Q: In 2005 you worked on a number of episodes for a TV series entitled DIILI. When working on a series for television, do you re-use any compositions from previous episodes; and I ask this because the schedules on television must be very tight?
Yes, that was actually the Finnish version of THE APPRENTICE. There were four composers on that one; I was one of the three others assisting the lead composer Tuomas Kantelinen. The production company added the music to picture in the editing phase, so we basically built a custom music library for them to use, and they used it for multiple seasons.
In general if it was the kind of TV series where each episode is composed to picture, it’d usually be faster to just adopt the themes to new cues rather than edit old ones to fit.
Q: Do you conduct your film scores at all or do you have a conductor so you can monitor things from the recording booth. Also do you carry out all of your own orchestrations?
I had never conducted before the USC film scoring program, so it’s not a very natural thing for me. I’m much more comfortable in the booth, and I can concentrate on the music better that way.
I do all my own orchestrations typically. The only exception so far has been when doing THE HOME OF DARK BUTTERFLIES, because we ran out of time. Then I had Matt Dunkley, who conducted it as well, orchestrate a few cues. They came out great, and it’s quite nice to get input on your arrangements from incredibly talented people like him.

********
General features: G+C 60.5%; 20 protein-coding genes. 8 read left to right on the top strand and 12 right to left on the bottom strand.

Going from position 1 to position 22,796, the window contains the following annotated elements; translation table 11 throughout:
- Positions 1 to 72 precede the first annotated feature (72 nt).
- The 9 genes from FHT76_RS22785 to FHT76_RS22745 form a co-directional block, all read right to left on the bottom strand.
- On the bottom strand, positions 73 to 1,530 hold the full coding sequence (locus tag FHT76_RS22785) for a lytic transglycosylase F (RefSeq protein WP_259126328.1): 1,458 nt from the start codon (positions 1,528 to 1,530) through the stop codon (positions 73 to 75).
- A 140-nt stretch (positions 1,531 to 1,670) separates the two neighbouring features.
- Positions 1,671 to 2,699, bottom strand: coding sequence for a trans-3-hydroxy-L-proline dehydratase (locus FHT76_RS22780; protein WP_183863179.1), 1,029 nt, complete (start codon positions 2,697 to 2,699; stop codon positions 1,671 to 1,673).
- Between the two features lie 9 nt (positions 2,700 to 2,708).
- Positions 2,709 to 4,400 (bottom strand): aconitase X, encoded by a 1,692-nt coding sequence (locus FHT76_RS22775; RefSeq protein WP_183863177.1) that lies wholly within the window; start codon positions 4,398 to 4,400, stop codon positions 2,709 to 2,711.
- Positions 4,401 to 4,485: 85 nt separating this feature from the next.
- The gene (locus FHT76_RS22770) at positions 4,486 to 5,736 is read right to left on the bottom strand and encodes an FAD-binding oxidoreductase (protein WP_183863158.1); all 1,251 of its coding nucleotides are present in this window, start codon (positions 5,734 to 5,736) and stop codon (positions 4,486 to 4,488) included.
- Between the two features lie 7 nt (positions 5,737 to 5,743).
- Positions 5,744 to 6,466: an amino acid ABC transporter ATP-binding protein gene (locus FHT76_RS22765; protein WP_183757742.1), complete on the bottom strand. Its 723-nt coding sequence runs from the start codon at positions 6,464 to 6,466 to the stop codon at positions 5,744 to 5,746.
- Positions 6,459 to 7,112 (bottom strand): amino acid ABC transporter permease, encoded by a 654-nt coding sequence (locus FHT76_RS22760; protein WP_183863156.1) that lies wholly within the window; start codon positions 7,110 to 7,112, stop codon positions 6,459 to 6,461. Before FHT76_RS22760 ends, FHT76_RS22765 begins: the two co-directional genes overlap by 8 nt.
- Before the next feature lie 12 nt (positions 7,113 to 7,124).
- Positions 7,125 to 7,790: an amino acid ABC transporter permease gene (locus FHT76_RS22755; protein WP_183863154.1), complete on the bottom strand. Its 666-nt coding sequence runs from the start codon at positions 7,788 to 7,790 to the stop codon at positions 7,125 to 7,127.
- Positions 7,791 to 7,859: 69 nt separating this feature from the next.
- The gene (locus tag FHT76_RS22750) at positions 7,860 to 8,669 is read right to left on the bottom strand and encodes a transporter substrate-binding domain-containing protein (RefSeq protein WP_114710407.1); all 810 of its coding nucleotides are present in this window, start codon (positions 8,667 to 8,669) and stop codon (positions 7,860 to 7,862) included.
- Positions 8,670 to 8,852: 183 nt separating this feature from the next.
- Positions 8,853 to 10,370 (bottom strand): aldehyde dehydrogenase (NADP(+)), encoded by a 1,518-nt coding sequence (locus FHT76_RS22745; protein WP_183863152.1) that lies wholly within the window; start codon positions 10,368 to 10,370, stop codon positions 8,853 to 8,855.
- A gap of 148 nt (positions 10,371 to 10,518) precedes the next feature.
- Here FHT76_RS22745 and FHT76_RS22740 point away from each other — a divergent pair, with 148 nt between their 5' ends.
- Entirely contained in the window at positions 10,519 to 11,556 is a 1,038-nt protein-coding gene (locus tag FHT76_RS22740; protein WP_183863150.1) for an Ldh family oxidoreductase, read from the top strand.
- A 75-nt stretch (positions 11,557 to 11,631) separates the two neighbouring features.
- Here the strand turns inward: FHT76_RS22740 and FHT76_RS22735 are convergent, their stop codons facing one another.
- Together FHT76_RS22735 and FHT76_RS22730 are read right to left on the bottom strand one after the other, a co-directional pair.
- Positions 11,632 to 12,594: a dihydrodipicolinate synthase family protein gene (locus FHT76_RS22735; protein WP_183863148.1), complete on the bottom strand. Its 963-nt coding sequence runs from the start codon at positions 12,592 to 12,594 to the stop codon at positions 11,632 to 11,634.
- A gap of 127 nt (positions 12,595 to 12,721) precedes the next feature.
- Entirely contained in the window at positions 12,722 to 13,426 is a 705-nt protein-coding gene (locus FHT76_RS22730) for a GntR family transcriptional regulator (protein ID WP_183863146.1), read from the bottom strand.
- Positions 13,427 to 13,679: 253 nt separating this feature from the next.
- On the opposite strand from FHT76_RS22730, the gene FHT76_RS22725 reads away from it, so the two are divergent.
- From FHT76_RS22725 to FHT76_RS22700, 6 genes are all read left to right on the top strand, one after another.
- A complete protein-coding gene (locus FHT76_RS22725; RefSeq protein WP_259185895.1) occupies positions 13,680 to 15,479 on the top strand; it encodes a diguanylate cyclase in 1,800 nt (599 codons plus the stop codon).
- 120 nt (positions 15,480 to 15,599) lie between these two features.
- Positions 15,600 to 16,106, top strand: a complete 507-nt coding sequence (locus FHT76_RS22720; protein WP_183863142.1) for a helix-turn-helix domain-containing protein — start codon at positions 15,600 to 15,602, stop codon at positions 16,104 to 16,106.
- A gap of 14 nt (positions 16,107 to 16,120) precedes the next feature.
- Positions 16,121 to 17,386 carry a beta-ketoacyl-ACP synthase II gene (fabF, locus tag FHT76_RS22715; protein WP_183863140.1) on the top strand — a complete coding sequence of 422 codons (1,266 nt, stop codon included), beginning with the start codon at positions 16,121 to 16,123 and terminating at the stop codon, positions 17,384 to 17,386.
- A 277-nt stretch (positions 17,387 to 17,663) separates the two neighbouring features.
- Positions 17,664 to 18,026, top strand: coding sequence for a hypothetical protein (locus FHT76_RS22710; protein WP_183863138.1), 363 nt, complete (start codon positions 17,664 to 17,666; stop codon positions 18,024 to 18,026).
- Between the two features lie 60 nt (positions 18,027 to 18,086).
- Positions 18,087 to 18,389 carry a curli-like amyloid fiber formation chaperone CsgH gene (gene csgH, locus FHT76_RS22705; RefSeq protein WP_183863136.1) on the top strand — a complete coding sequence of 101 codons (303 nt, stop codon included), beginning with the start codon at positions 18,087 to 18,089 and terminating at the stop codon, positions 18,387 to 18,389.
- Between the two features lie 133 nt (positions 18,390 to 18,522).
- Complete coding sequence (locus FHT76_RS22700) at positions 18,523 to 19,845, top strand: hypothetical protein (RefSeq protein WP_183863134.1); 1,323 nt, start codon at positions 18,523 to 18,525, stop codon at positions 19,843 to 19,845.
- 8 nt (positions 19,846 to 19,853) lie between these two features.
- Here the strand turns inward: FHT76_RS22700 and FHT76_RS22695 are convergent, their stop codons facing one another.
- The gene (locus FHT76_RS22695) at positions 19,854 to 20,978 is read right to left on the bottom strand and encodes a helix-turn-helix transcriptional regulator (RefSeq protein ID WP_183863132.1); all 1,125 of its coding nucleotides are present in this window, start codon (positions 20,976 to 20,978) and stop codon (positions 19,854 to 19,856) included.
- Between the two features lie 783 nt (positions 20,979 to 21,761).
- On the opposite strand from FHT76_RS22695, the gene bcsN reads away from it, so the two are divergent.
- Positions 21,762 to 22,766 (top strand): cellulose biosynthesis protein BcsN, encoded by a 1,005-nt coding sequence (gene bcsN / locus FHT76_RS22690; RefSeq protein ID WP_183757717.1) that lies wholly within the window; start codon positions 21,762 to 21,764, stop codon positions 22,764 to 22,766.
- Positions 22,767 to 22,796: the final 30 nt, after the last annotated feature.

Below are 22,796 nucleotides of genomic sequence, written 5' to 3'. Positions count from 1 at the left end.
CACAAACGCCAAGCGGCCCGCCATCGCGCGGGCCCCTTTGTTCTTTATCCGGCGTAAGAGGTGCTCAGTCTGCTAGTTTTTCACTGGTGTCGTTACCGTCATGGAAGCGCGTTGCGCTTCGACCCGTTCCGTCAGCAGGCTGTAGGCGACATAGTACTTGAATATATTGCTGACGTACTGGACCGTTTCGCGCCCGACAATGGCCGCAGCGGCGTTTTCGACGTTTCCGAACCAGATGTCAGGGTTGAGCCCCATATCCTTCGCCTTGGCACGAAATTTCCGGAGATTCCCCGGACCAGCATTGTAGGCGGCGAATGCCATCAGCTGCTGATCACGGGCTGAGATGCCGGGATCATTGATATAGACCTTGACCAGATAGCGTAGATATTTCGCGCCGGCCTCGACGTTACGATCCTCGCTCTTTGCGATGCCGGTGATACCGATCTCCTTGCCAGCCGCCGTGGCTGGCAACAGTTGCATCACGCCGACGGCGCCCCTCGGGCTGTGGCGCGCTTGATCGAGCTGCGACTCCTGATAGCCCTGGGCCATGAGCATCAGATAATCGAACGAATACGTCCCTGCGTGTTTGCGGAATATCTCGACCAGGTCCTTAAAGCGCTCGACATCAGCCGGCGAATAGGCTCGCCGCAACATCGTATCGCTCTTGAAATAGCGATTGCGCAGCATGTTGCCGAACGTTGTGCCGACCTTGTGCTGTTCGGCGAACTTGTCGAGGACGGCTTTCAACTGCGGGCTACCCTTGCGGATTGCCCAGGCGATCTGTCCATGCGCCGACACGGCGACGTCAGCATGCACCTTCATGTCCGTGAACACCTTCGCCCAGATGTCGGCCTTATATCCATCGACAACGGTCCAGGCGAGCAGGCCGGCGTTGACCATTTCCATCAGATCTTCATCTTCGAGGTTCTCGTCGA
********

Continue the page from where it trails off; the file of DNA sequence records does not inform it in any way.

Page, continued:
Q: What composers or artists have influenced you or inspired you as a composer?
I got interested in film music by listening to Hans Zimmer scores in the 90s, and it sort of awoke in me this passion to combine my two completely separate music hobbies at that point: my classical cello playing and creating electronic music.
On the classical side, there’s almost an infinite amount of orchestral knowledge you can learn from the likes of Ravel and Stravinsky. I wish I had time to just study all the details in those scores endlessly. In the film world, I’ve also been fascinated by the genius of Jerry Goldsmith and how much he transformed from project to project, and the melodic development and dynamism of John Williams. Many others in both categories, of course, but it gets too long to list.
My electronic music background works as an influence as well I’m sure, but it’s harder to draw direct lines from there to anything except hybrid scores. I did listen to an endless amount of The Prodigy, Chemical Brothers and similar artists during grade school and early high school though, so I’m sure it has an effect even in orchestral music on how I perceive timbre, rhythms and movement, for example. And I do like to have a lot of bass!
Q: 2008 Was a busy year for you, you worked on a number of projects, one of them was THE HOME OF DARK BUTTERFLIES, how did you become involved on this movie?